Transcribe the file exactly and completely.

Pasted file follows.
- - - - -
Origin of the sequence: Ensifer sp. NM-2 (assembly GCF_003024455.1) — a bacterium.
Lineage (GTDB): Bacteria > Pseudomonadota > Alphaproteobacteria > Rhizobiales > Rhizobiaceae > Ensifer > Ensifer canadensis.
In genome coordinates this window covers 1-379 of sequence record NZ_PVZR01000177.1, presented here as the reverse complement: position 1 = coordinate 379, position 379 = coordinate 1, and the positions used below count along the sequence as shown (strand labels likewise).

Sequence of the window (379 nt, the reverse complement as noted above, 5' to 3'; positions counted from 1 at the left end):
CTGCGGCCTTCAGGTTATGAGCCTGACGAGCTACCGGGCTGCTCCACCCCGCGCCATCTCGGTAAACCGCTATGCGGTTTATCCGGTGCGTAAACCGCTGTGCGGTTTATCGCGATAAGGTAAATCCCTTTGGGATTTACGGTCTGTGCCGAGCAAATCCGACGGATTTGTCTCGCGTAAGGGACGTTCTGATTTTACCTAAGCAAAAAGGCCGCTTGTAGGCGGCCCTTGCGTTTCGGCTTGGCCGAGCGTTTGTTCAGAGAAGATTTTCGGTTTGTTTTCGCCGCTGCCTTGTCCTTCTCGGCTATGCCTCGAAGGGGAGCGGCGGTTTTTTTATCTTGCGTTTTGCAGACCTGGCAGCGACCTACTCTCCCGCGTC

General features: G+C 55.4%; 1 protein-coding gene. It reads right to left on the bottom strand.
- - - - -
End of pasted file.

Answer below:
Origin of the sequence: Ensifer sp. NM-2 (assembly GCF_003024455.1) — a bacterium.
Lineage (GTDB): Bacteria > Pseudomonadota > Alphaproteobacteria > Rhizobiales > Rhizobiaceae > Ensifer > Ensifer canadensis.
In genome coordinates this window covers 1-379 of sequence record NZ_PVZR01000177.1, presented here as the reverse complement: position 1 = coordinate 379, position 379 = coordinate 1, and the positions used below count along the sequence as shown (strand labels likewise).

Sequence of the window (379 nt, the reverse complement as noted above, 5' to 3'; positions counted from 1 at the left end):
CTGCGGCCTTCAGGTTATGAGCCTGACGAGCTACCGGGCTGCTCCACCCCGCGCCATCTCGGTAAACCGCTATGCGGTTTATCCGGTGCGTAAACCGCTGTGCGGTTTATCGCGATAAGGTAAATCCCTTTGGGATTTACGGTCTGTGCCGAGCAAATCCGACGGATTTGTCTCGCGTAAGGGACGTTCTGATTTTACCTAAGCAAAAAGGCCGCTTGTAGGCGGCCCTTGCGTTTCGGCTTGGCCGAGCGTTTGTTCAGAGAAGATTTTCGGTTTGTTTTCGCCGCTGCCTTGTCCTTCTCGGCTATGCCTCGAAGGGGAGCGGCGGTTTTTTTATCTTGCGTTTTGCAGACCTGGCAGCGACCTACTCTCCCGCGTC

General features: G+C 55.4%; 1 protein-coding gene. It reads right to left on the bottom strand.